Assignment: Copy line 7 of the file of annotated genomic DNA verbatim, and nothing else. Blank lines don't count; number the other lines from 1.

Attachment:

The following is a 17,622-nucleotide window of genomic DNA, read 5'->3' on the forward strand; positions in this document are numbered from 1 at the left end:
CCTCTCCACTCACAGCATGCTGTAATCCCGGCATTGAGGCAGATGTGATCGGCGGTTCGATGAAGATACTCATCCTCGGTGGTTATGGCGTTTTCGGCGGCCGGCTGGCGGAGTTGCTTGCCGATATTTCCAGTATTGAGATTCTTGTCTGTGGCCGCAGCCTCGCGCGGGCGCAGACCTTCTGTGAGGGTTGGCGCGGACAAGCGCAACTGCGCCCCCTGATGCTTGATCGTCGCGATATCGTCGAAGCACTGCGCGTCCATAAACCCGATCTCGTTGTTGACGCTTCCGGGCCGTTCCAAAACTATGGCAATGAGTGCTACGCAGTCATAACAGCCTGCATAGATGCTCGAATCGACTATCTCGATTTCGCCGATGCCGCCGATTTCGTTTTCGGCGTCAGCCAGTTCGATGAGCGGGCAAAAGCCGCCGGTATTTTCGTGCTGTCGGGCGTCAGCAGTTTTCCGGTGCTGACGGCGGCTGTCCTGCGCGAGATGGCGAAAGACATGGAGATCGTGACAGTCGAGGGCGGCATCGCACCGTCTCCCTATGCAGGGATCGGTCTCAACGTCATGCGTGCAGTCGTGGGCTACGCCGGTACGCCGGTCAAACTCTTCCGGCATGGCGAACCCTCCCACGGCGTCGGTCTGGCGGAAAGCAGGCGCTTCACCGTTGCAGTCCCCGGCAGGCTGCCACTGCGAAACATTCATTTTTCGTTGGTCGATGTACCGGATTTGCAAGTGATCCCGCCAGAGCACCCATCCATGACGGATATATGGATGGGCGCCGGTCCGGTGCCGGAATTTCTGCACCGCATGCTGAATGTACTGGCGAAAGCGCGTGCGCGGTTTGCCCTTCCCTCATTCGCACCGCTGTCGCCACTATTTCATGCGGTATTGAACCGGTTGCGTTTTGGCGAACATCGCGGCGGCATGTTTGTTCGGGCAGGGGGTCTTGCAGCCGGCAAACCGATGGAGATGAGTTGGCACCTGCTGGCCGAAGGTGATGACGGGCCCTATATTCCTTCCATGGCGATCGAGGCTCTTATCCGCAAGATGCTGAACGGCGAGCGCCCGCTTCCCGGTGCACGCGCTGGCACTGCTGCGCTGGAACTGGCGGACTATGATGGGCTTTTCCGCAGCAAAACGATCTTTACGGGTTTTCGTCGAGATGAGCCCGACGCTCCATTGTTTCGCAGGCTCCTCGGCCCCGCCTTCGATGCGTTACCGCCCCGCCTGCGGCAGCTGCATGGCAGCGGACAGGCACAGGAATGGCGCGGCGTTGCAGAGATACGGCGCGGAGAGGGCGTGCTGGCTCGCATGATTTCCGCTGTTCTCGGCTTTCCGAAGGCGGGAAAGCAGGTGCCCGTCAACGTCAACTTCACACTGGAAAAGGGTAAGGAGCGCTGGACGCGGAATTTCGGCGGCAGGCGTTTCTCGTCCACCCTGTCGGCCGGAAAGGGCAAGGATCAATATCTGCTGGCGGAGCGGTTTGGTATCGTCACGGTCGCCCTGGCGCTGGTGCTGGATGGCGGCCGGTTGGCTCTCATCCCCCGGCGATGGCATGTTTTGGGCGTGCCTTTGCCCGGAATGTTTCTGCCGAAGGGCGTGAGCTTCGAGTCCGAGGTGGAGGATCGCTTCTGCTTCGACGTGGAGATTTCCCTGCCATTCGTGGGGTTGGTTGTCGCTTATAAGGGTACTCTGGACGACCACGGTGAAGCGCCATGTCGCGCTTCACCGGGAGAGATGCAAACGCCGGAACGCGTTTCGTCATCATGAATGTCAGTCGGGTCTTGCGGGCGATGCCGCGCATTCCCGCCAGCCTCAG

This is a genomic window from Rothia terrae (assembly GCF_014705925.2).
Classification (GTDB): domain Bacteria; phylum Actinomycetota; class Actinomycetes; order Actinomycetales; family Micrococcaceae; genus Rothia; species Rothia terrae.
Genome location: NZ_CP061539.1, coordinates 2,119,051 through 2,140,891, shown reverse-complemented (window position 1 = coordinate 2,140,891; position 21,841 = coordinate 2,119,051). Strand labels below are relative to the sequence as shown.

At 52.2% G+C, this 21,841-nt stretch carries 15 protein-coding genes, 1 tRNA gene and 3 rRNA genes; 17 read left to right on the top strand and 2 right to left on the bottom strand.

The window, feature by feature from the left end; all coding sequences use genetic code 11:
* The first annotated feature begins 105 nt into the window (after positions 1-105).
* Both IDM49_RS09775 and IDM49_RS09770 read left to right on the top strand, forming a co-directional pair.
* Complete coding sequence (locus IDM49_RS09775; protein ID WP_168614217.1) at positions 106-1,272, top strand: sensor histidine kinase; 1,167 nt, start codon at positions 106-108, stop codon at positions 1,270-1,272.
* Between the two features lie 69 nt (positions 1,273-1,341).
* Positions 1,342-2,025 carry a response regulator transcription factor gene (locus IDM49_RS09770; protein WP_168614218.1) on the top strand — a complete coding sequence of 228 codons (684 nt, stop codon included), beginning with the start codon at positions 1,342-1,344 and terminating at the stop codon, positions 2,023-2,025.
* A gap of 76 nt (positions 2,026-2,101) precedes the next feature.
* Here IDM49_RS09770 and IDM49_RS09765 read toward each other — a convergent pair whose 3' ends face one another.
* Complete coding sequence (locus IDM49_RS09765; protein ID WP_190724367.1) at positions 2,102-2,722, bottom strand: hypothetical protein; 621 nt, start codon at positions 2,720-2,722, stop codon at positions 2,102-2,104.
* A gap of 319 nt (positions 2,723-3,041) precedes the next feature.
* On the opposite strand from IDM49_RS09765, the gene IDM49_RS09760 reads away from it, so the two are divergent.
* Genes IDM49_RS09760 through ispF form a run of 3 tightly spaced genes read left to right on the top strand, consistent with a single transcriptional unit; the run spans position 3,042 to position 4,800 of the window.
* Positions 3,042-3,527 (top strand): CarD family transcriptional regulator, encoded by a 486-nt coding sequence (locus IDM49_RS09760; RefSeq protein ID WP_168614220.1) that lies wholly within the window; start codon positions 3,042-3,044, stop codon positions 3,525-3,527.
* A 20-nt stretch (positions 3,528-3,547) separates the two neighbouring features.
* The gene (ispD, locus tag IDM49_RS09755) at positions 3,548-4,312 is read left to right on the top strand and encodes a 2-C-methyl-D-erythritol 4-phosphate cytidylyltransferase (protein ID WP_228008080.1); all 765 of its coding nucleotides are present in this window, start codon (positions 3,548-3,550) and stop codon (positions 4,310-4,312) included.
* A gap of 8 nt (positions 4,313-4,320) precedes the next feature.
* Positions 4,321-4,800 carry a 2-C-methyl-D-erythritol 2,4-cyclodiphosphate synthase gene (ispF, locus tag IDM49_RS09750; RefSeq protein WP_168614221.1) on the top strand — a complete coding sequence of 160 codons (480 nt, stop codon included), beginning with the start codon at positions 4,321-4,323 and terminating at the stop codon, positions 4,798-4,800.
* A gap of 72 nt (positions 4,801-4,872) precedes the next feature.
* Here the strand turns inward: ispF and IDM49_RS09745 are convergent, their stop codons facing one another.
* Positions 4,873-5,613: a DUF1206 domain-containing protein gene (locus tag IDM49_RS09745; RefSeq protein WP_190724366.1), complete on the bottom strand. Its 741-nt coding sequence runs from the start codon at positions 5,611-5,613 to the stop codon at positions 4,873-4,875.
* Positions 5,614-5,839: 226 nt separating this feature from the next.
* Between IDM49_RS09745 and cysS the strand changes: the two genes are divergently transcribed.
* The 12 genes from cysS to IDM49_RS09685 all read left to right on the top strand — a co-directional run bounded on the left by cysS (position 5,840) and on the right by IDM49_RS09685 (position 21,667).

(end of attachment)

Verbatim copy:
The window, feature by feature from the left end; all coding sequences use genetic code 11: